About: Anne Martens

Flying under the radar is what I do best, as long as I can be involved in anything and everything. That's perhaps why I'm an artist and journalist. I combine both of those interests at the Museum as a writer for Collection Information & Access—collaborating on projects that range from producing audio and videos to animation and interactive media about collection-related exhibitions and works of art.

Posts by Anne

Posted in Art, J. Paul Getty Museum, Paintings

Dear “Woman in Blue,” Let Me Tell You Of…

vemeer_writing_steve_featured

“You will be forgotten. Your image, however, will be immortal. Through it, you will travel far—not by horse and cart, or merchant ship, but through the sky…” More»

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Posted in Art, Exhibitions and Installations, J. Paul Getty Museum, Paintings

Write the Opening Line to Vermeer’s “Lady in Blue”

Detail of woman's face and letter in Woman in Blue Reading a Letter / Vermeer
Rijksmuseum, Amsterdam. On loan from the City of Amsterdam (A. van der Hoop Bequest)

What do you imagine the first line of this letter might say? Share your ideas, and we’ll continue the story. More»

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Posted in Art, J. Paul Getty Museum, Sculpture and Decorative Arts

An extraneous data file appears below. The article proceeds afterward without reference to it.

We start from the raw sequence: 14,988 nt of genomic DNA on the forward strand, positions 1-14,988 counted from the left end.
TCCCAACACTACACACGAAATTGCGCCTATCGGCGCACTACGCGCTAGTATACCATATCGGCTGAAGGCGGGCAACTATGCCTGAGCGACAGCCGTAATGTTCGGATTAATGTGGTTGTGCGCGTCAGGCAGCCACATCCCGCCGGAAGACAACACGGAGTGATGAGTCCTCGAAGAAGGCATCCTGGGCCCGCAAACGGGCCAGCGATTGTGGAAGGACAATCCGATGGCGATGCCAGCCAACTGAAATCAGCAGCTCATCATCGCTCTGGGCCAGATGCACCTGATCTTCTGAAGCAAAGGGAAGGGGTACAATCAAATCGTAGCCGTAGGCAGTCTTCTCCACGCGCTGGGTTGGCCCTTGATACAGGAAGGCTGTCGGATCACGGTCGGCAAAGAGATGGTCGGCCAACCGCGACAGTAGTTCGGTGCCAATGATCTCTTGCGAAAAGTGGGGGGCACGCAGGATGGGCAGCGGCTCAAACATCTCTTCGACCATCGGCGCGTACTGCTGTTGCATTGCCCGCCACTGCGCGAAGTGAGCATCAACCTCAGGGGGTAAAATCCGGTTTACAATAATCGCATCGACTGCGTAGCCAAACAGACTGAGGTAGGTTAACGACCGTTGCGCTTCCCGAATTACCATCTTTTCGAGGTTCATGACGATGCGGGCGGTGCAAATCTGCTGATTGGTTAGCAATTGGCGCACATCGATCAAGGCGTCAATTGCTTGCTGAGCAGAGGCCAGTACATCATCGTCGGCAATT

Cabinet of Wonders

cabinet

The Augsburg Display Cabinet—the Getty Museum’s 17th-century “cabinet of curiosities” on display starting tomorrow in our New Galleries for Medieval and Renaissance Sculpture and Decorative Arts—is both a work of art and an early prototype of museums. With dozens of… More»

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      ROSE

      This milky pink boomed into popularity because of a marketing ploy, a mistress, and its ambiguous origins.

      In an effort to compete with the renowned Meissen porcelain factory, the French Sèvres manufactory recruited the glamorous Madame de Pompadour (mistress to King Louis XV). Like a smart sponsorship deal, Sèvres gave her all the porcelain she requested. 

      Introduced in 1757, this rich pink exploded on the scene thanks to favoritism by Madame Pompadour herself. 

      The glaze itself had a weird history. To the Europeans it looked Chinese, and to the Chinese it was European. It was made based on a secret 17th-century glassmaker’s technique, involving mixing glass with flecks of gold.

      For more on colors and their often surprising histories, check out The Brilliant History of Color in Art.

      12/19/14

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